Disclosures were generally comprehensive for the current year and at the total fund or investment option level. In contrast, reporting on longer time periods and asset class results were more often minimal or missing although more funds were observed disclosing intermediate (i.e. three to seven years) performance figures.
The components with the highest scores continued to include asset mix and portfolio composition and risk policy and measures. Similarly the lowest scores were seen for asset class returns and value added and benchmark disclosures.
The Canadian funds now lead the way, with an average country score of 89 for the performance factor. The US funds typically had extensive and good quality reporting across all performance components. All country rankings and scores were as follows.
The performance factor was assessed by looking at the following criteria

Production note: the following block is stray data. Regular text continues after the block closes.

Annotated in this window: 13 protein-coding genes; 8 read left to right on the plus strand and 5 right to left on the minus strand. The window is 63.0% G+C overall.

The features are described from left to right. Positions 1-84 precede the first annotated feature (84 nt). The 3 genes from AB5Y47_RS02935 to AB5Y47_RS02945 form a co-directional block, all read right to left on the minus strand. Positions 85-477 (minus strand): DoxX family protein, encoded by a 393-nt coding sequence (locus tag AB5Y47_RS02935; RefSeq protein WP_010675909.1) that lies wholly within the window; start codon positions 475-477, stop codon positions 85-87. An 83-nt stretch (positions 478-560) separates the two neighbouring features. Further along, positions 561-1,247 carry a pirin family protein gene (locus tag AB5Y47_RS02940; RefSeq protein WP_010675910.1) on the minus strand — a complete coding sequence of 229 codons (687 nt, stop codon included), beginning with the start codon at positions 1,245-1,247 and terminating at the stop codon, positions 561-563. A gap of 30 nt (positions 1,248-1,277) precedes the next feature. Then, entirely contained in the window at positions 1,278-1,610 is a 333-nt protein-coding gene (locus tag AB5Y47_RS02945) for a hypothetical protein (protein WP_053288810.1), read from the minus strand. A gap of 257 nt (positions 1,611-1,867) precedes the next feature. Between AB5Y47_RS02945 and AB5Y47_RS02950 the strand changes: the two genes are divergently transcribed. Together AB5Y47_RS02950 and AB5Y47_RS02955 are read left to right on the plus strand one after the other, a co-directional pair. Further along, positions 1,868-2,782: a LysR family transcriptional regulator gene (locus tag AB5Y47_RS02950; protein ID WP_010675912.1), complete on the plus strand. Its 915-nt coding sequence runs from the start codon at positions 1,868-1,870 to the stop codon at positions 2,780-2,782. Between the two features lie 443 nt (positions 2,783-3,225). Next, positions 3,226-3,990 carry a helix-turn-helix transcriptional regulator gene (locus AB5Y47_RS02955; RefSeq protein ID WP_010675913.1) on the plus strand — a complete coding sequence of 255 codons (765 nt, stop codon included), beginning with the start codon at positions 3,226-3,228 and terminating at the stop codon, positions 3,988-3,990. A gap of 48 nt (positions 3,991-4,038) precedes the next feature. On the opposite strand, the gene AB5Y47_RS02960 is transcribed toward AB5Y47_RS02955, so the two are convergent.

1. Total fund or investment option returns and value added.
Average country score: 76 (last year 75)
Scores in this component increased marginally to 76 from last year’s average score of 75. Current year disclosures continued to be almost universal. Scores dropped off for intermediate-term (any of 3 – 7 years) and long-term (10 years or more) disclosures. This year’s review found that 88 per cent of funds disclosed intermediate returns, an increase of 9 per cent from last year. Six countries had average scores over 90, an increase of two from last year.
- 100 per cent of all funds reported one-year total fund or investment option returns
- 86 per cent of all funds reported one-year value added at the total fund or option level, down slightly from 88 per cent last year.
- 86 per cent of all funds reported current performance (e.g., quarterly, monthly) on their websites, a slight increase from the 83 per cent observed last year.
- Only 50 per cent of all funds reported long-term value added